Oppositions

Co-existence agreements

Confidentiality agreements

Licensing and transferring of IP rights

Searches and watching services

Infringement, freedom-to-operate and related advice

Expert witness services

Due diligences

IP portfolio management

Domain name registration

 

Apart from the core services of preparing and filing applications for patents, registered trade marks, registered designs, and registration of domain names, we also provide a host of related services, including the following:

 

Oppositions

Standard patent applications and trade mark applications are examined by the Patent and Trade Marks Office (IP Australia) to see if the patent or trade mark should be granted/registered. If the examiner approves of the application, the application will be accepted. It is then possible for 3rd parties to oppose the grant of the patent or registration of the trade mark. The opponent can raise various grounds of opposition and file evidence in support of these grounds. Similarly, the person applying for the patent or trade mark can challenge the opposition and file evidence in support of the challenge. This process takes place during opposition proceedings before an examiner/hearing officer at IP Australia. Opposition proceedings are a little bit similar to proceedings in court, but are far less formal and usually far less costly.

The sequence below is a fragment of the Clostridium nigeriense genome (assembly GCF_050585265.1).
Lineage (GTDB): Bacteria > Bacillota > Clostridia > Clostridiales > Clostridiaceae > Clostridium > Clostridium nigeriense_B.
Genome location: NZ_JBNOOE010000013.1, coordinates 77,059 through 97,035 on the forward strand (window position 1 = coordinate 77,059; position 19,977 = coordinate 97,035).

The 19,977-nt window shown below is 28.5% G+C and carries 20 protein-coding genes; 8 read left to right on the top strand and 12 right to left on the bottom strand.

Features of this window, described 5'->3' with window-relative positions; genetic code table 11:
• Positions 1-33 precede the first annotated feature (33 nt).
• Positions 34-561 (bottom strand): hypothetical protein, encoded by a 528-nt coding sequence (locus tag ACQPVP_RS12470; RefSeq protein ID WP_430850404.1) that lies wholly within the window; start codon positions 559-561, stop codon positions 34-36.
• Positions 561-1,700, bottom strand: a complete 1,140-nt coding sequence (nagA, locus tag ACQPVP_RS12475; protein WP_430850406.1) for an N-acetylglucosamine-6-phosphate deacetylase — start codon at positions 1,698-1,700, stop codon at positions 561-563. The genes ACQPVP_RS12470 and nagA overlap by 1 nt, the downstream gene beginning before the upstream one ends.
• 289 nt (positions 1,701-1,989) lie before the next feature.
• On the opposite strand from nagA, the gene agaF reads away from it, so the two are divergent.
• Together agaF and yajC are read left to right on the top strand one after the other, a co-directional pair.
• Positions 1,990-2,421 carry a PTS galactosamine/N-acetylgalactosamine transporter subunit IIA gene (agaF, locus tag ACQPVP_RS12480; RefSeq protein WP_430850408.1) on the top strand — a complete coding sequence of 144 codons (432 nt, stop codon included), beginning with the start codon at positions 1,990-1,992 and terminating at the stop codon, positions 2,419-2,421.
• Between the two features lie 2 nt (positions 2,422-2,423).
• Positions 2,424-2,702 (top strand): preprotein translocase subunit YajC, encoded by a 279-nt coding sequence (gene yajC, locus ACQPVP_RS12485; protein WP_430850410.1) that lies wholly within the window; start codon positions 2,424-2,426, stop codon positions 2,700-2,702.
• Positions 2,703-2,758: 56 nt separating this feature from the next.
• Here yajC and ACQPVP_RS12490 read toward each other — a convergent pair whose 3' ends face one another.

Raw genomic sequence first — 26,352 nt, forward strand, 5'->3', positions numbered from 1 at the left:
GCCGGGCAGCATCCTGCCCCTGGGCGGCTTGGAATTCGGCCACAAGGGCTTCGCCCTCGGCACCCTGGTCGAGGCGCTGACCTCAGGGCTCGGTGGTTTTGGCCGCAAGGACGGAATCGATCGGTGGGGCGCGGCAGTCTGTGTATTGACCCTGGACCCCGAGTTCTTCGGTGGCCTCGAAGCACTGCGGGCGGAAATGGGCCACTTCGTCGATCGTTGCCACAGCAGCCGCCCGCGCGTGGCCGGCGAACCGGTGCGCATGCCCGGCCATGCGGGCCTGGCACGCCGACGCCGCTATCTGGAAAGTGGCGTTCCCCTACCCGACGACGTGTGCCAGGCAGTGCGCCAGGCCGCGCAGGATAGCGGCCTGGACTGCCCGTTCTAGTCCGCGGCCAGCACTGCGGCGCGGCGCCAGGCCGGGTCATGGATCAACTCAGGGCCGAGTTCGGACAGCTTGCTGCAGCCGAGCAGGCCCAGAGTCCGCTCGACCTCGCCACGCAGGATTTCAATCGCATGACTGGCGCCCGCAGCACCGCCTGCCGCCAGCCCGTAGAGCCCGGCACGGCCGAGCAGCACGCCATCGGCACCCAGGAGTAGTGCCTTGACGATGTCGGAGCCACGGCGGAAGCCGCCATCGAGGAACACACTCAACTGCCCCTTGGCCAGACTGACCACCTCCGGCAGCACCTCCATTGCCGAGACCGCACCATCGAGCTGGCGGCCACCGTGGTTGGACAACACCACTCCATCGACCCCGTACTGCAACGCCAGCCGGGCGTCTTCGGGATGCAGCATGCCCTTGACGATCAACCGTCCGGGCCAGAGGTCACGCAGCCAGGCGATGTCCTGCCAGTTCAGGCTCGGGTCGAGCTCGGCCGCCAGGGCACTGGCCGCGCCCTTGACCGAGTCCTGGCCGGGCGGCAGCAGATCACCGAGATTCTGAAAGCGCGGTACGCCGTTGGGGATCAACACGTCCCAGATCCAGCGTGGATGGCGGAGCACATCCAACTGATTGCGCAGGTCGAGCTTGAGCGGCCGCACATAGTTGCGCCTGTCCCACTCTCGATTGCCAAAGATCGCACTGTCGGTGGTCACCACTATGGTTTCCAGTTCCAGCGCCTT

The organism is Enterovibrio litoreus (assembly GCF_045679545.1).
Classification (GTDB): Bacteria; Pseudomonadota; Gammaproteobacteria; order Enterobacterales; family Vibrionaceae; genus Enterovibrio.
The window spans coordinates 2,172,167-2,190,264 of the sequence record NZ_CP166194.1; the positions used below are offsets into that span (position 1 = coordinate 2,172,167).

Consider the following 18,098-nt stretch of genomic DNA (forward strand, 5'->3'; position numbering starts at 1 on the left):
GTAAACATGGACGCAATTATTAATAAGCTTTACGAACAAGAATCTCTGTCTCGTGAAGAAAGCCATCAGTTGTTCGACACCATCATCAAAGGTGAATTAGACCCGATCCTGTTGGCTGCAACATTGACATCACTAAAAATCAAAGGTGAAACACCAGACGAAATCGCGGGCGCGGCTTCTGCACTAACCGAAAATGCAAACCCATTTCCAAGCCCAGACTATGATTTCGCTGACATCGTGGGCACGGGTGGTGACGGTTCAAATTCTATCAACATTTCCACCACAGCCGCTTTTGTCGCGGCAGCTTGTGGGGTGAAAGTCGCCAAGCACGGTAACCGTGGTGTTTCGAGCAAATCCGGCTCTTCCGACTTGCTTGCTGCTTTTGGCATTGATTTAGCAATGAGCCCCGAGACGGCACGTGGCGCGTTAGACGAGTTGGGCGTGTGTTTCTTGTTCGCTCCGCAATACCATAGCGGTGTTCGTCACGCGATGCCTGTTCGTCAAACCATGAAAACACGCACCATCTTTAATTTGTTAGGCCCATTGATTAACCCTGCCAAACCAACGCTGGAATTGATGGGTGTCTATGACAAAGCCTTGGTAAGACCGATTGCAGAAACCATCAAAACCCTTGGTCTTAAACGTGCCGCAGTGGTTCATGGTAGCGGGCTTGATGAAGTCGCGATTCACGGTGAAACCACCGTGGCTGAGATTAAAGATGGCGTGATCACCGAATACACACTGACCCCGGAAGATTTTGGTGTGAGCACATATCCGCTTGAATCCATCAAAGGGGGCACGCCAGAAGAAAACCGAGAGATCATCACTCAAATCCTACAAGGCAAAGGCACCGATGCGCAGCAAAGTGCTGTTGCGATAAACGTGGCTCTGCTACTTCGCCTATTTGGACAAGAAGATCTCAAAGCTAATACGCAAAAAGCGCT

Often, there are various tactics and strategies that are involved in dealing with oppositions, and often these matters can be settled through negotiations between the parties.

We act for clients whose IP has been opposed by others, and for clients opposing the IP of others. We take a pragmatic business-orientated approach, helping our clients towards a practical solution, while minimising costs. 

 

Co-existence agreements